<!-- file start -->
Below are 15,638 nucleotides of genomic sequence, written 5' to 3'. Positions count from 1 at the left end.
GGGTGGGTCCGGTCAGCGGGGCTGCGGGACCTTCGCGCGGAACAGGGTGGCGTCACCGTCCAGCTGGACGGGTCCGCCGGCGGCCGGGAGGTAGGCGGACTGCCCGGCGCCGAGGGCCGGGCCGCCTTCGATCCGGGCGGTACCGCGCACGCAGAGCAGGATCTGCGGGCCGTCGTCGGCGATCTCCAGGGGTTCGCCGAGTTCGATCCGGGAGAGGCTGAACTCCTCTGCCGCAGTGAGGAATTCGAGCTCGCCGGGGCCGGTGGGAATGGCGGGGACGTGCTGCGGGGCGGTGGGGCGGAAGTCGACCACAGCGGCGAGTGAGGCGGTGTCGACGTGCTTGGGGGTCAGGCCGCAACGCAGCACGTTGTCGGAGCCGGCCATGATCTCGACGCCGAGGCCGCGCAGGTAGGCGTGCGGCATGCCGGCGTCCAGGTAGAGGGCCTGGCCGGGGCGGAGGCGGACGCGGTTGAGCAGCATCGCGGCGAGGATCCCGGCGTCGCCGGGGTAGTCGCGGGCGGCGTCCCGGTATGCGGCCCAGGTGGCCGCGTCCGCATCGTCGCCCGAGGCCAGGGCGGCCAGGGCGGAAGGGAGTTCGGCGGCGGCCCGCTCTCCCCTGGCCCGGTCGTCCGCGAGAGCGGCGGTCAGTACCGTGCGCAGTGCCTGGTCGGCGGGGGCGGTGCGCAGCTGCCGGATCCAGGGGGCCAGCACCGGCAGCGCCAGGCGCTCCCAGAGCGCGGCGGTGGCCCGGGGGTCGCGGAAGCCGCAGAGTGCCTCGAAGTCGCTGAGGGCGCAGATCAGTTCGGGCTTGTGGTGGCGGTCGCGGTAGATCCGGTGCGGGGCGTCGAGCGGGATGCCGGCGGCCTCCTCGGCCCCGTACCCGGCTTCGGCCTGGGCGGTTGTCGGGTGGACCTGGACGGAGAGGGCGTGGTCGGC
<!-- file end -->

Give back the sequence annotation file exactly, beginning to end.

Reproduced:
Below are 15,638 nucleotides of genomic sequence, written 5' to 3'. Positions count from 1 at the left end.
GGGTGGGTCCGGTCAGCGGGGCTGCGGGACCTTCGCGCGGAACAGGGTGGCGTCACCGTCCAGCTGGACGGGTCCGCCGGCGGCCGGGAGGTAGGCGGACTGCCCGGCGCCGAGGGCCGGGCCGCCTTCGATCCGGGCGGTACCGCGCACGCAGAGCAGGATCTGCGGGCCGTCGTCGGCGATCTCCAGGGGTTCGCCGAGTTCGATCCGGGAGAGGCTGAACTCCTCTGCCGCAGTGAGGAATTCGAGCTCGCCGGGGCCGGTGGGAATGGCGGGGACGTGCTGCGGGGCGGTGGGGCGGAAGTCGACCACAGCGGCGAGTGAGGCGGTGTCGACGTGCTTGGGGGTCAGGCCGCAACGCAGCACGTTGTCGGAGCCGGCCATGATCTCGACGCCGAGGCCGCGCAGGTAGGCGTGCGGCATGCCGGCGTCCAGGTAGAGGGCCTGGCCGGGGCGGAGGCGGACGCGGTTGAGCAGCATCGCGGCGAGGATCCCGGCGTCGCCGGGGTAGTCGCGGGCGGCGTCCCGGTATGCGGCCCAGGTGGCCGCGTCCGCATCGTCGCCCGAGGCCAGGGCGGCCAGGGCGGAAGGGAGTTCGGCGGCGGCCCGCTCTCCCCTGGCCCGGTCGTCCGCGAGAGCGGCGGTCAGTACCGTGCGCAGTGCCTGGTCGGCGGGGGCGGTGCGCAGCTGCCGGATCCAGGGGGCCAGCACCGGCAGCGCCAGGCGCTCCCAGAGCGCGGCGGTGGCCCGGGGGTCGCGGAAGCCGCAGAGTGCCTCGAAGTCGCTGAGGGCGCAGATCAGTTCGGGCTTGTGGTGGCGGTCGCGGTAGATCCGGTGCGGGGCGTCGAGCGGGATGCCGGCGGCCTCCTCGGCCCCGTACCCGGCTTCGGCCTGGGCGGTTGTCGGGTGGACCTGGACGGAGAGGGCGTGGTCGGC